Welcome
Daily Labor Report®

Senate GOP Virus Proposal Rejects Calls for More Paid Leave (1)

March 20, 2020, 7:09 PMUpdated: March 20, 2020, 8:32 PM

Senate Republicans’ $1.3 trillion coronavirus-response package rejects Democratic calls to expand paid leave provisions for workers, creating a partisan fault line that could complicate efforts to wrap up negotiations by early next week.

“We need to get this done Monday. The American public needs us to move forward,” Treasury Secretary Steven Mnuchin said as he left a meeting with senior Senate Republicans at the Capitol on Thursday. “Our objective is to have Congress pass legislation on Monday and have the president sign it.”

The Senate Republican opening bid (S. 3548) is a far broader bill than the House-originated measure (H.R. 6201) President Donald Trump signed into law March 18. It seeks to solidify the reeling U.S. economy by sending direct payments to many Americans and extending hefty loans to multiple industries, but it maintains the paid and family medical leave provisions from H.R. 6201—and that’s a problem for Democrats.

Democrats approved changes Senate Republicans requested to the paid leave provisions of H.R. 6201 under the notion that subsequent legislation would fill remaining gaps for workers. House Speaker Nancy Pelosi said after passage of H.R. 6201 that the House would push to advance additional provisions expanding the emergency leave mandate.

Trump has said in recent days he would support building on the paid leave provisions in H.R. 6201 in a subsequent coronavirus-response bill, but Republicans and Democrats were far apart on that point as negotiators set to work on Friday.

“Democrats support a plan that puts ‘Workers First,’” Pelosi and Senate Minority Leader Chuck Schumer said in a joint statement Thursday after Senate Republicans unveiled their plan for what would amount to Congress’ third coronavirus-relief package. “That means taking bold action to help workers and small businesses first by greatly increasing unemployment insurance and Medicaid, making massive investments to help small businesses survive, expanding paid sick and family leave and putting money directly into the hands of those who need it most.”

Workers still would receive just 10 days of paid sick leave, as under H.R. 6201. The bill also maintains a provision that exempts employers with 500 or more workers from expanded paid leave and partially paid time off under the Family and Medical Leave Act. Under the proposal, paid sick leave requirements for employers would expire after a worker has been paid for 80 hours of leave or returned to work after taking leave, whichever is earlier.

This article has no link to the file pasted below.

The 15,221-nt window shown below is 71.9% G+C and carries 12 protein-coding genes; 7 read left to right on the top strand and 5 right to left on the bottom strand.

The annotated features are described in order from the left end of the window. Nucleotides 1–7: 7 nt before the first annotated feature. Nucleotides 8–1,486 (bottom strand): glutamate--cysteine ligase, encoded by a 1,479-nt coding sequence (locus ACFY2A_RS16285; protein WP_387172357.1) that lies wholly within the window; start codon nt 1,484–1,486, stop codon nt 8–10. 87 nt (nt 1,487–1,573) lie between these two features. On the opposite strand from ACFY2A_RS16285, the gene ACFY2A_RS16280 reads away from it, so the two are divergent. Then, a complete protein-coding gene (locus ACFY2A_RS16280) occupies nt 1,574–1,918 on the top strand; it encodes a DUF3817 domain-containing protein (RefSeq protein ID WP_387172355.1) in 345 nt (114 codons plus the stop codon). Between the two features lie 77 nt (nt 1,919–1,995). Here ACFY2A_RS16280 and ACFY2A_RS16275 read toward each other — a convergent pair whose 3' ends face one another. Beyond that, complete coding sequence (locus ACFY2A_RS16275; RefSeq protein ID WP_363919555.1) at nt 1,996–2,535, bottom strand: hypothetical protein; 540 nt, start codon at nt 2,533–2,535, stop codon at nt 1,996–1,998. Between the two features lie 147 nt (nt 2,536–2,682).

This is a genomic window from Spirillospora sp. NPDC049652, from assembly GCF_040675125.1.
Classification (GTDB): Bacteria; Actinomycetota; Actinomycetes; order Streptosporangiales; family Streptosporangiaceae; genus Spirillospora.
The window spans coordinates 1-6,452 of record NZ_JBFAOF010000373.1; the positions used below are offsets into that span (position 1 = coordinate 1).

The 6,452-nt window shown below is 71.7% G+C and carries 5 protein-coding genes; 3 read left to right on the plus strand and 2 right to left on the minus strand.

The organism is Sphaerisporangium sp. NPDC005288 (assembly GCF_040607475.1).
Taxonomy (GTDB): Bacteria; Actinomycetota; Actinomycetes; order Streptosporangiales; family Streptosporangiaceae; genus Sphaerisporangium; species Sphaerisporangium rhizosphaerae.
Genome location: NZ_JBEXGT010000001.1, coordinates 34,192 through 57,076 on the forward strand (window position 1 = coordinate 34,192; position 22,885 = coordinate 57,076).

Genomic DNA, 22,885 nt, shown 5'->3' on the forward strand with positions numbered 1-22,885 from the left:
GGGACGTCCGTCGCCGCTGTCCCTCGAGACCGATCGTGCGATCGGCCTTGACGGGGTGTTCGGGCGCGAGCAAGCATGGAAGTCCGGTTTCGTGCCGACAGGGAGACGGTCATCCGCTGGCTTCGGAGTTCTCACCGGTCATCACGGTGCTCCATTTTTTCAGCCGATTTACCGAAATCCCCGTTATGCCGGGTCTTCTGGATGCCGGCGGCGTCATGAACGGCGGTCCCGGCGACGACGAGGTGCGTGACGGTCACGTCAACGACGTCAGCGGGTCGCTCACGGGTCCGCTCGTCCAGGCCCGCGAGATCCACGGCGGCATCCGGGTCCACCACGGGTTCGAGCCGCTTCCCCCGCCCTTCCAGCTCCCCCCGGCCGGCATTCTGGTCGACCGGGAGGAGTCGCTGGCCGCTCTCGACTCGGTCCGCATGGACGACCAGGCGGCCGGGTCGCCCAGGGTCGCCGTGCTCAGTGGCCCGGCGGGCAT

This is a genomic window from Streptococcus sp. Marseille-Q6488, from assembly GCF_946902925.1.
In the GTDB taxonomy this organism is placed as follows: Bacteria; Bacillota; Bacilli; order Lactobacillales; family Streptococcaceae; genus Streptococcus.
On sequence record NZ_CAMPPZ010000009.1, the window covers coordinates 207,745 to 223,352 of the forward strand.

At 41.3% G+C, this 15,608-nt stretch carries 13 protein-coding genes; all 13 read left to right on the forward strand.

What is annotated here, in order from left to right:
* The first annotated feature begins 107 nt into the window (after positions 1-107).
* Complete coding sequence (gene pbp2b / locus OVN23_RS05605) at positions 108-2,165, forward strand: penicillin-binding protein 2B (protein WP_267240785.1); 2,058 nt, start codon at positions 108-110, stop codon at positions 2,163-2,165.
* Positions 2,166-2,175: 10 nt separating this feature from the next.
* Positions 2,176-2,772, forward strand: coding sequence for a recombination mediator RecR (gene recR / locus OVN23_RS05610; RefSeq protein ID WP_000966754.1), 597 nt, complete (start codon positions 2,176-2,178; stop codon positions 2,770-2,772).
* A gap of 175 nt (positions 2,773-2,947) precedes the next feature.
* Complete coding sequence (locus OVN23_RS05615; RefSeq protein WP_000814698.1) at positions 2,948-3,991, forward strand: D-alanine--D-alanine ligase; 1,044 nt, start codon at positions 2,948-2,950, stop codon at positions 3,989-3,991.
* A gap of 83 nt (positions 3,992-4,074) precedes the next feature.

The proposal adds a new provision giving the Office of Management and Budget the ability to exclude certain “executive branch” employees from emergency paid sick leave coverage. It also includes a new provision stating that workers who were laid off after March 1 can still be eligible for paid leave once they’re reinstated by their employer.

The bill would limit a “qualifying need” for FMLA leave to instances where an employee can’t work or telework because his or her child’s school, day care, or child care is unavailable, as under H.R. 6201. The measure also would expand the Labor Department’s authority to issue regulations to exempt businesses with fewer than 50 workers from paid sick leave requirements related to an employee caring for a quarantined individual or for a child whose school or day care has closed.

BGOV Bill Summary: S. 3548, Senate GOP Coronavirus Response Bill

The crux of the legislation provides $208 billion worth of loans for companies buffeted by the economic fallout of the coronavirus pandemic, including $58 billion for the airline sector and $150 billion for other distressed areas of the economy. Another $300 billion is aimed at helping smaller businesses.

Several Republican ranking members of House committees, including Reps. Virginia Foxx (N.C.), Greg Walden (Ore.), Kevin Brady (Texas), Patrick McHenry (N.C.), Steve Chabot (Ohio), Kay Granger (Texas), and Sam Graves (Missouri), applauded the Senate bill as evidence of a “collaborative approach.” Their statement urged Democrats to come to the negotiating table.

Senate Majority Leader Mitch McConnell (R-Ky.) called the proposal a “bold” response to continue combating the health and economic crisis caused by Covid-19, as the disease caused by the novel coronavirus is known. McConnell noted the opening bid would give “shape and structure” to ongoing discussions with Democrats.

A number of Democrats, including Sens. Patty Murray (Wash.) and Kirsten Gillibrand (N.Y.) and Rep. Rosa DeLauro (Conn.), warned during a call with reporters Tuesday that broader sick leave provisions were a “must” in a third stimulus package. They said they were willing to reject a proposal that leaves out expanded leave protections, adding that other Democrats held the same view.

“The absence of direct funding for programs that millions of people rely on is a mistake that must be fixed,” DeLauro said Friday.

(Updated to include additional reporting and a link to an analysis of the bill.)

To contact the reporter on this story: Jaclyn Diaz in Washington at jdiaz@bloomberglaw.com

To contact the editor responsible for this story: John Lauinger at jlauinger@bloomberglaw.com

To read more articles log in. To learn more about a subscription click here.